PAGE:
Francis Canonizes Record-Breaking Number of Saints: 802
Reflects on Giving Witness to Faith in the Midst of Persecution
Vatican City, (ZENIT.org) Junno Arocho Esteves | 2088 hits
Pope Francis presided over the first canonizations of his pontificate at a Mass in St. Peter's Square on Sunday. With 802 canonizations, he raised to the altars the largest number of saints to be simultaneously canonized in the history of the Church.
Those declared saints were Mother Laura Montoya, the first saint from Colombia, Mother María Guadalupe García Zavala of Mexico, and 800 martyrs of Otranto, who were killed during a 15th century Turkish invasion of Italy when they refused to convert to Islam.
Reflecting on the readings in light of the newly declared saints, Pope Francis commented on St. Stephen, spoken of in Acts of the Apostles as a man “full of the Holy Spirit.”
“What does this mean?” the Holy Father asked. “It means that he was full of the Love of God, that his whole person, his whole life was animated by the Spirit of the Risen Christ, so much so that it led him to follow Christ in total fidelity, to the point of the gift of self.”
Recalling the martyrs of Otranto and their witness in refusing to deny their faith, Pope Francis said that their willingness to remain steadfast in the face of certain death came precisely from faith, which “permits us to see beyond the limits of our human vision.”
The Holy Father also prayed for those Christians suffering persecution and death for their faith in the world. “As we venerate the martyrs of Otranto, let us ask God to sustain the many Christians who, in our own time and in many parts of the world, now still suffer from violence, and to give them the courage of fidelity and to answer evil with good,” the Pope said.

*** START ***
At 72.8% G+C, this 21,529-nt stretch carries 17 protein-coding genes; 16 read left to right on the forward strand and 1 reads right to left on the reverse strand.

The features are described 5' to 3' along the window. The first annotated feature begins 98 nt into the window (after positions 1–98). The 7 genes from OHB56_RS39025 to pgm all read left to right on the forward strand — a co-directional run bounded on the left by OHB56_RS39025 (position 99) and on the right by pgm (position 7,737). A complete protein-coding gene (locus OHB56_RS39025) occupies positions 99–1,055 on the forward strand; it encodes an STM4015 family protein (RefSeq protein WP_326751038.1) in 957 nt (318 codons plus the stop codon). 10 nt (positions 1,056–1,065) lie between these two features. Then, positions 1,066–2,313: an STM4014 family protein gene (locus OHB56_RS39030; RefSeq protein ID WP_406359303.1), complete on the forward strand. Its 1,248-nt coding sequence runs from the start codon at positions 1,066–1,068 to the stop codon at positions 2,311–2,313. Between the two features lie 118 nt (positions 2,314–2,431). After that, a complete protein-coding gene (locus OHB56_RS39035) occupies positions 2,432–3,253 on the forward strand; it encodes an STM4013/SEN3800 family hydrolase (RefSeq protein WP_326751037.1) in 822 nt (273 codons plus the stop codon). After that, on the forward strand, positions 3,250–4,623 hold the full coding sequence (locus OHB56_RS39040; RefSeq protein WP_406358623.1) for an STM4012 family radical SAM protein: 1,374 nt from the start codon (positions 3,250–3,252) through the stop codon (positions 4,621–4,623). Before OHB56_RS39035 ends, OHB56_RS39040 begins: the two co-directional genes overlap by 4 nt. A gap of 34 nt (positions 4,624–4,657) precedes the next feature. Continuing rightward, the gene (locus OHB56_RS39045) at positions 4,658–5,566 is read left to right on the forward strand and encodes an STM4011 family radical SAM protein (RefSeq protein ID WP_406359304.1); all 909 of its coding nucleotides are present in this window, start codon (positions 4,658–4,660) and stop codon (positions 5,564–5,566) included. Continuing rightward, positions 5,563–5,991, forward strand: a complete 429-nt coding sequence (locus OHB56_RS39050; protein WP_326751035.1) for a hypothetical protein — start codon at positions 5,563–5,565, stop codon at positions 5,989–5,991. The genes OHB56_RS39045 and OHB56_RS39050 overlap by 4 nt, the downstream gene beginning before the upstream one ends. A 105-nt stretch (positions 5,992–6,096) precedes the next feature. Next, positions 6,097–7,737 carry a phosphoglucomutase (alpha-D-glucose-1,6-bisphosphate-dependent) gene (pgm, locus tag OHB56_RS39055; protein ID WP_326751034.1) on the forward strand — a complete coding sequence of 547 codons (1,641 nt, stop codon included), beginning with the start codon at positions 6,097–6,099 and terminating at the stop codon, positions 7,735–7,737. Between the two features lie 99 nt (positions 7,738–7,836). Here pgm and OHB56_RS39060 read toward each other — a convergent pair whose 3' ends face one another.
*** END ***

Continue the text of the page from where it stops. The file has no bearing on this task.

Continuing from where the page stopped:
Drawing from the day’s Gospel, the Holy Father reflected on Colombia’s first saint, St. Maria Laura Montoya, whom he called “an instrument of evangelization” in her works as a teacher and as “a spiritual mother of the indigenous people.”
“This first saint born in the beautiful country of Colombia teaches us to be generous with God, not to live our faith alone – as if it were possible to live the faith in an isolated way – but to communicate it, to convey the joy of the Gospel with words and the witness of life in every place in which we find ourselves,” Pope Francis said.
“Wherever we live let us let this light of the Gospel shine! She teaches us to see the face of Jesus reflected in the other, to overcome indifference and individualism, which corrode Christian communities and corrode our heart, and she teaches us to welcome all without prejudice, without discrimination, without reticence, with sincere love, giving them the best of ourselves and above all sharing with them what is most precious to us, which is not our works or our organizations."
Recalling the life of St. Maria Guadalupe García Zavala, Pope Francis emphasized the testimony the Mexican-born saint gave by denying herself a comfortable life. “How much damage is done by a comfortable life,” the Pope said. “ The ‘bourgeoisification’ of the heart paralyzes us."
The Holy Father said that in giving up a comfortable life, Mother Lupita, as she is known in her native Mexico, taught the love of poverty, which in turn, allowed a greater love for the poor and the sick.
“The poor, the abandoned, the sick, the marginalized are the flesh of Christ. And Mother Lupita touched the flesh of Christ and taught us this way of acting: do not be ashamed, do not be afraid, do not be repulsed by ‘touching the flesh of Christ,’” Pope Francis said.
“This new Mexican saint,” the Holy Father continued, “invites us to love as Jesus did, and this means to not shut up in ourselves, in our own problems, our own ideas, our own interests, in this little world that does so much damage to us, but going out and caring for those who need attention, understanding, help, to bring them the warmth and nearness of God’s love, through delicate gestures of sincere affection and love.”
Concluding his homily, the Holy Father said that in witnessing the love of God through the lives of the new saints allows us to pose questions regarding our own personal Christian life, thus allowing us to reflect on how one manifests their faith to others and helping those in most need of love.
“Let us ask for the intercession of the Blessed Virgin Mary and the new saints, that the Lord fill our lives with the joy of his love,” the Pope concluded.
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For the full text of Pope Francis' homily, go to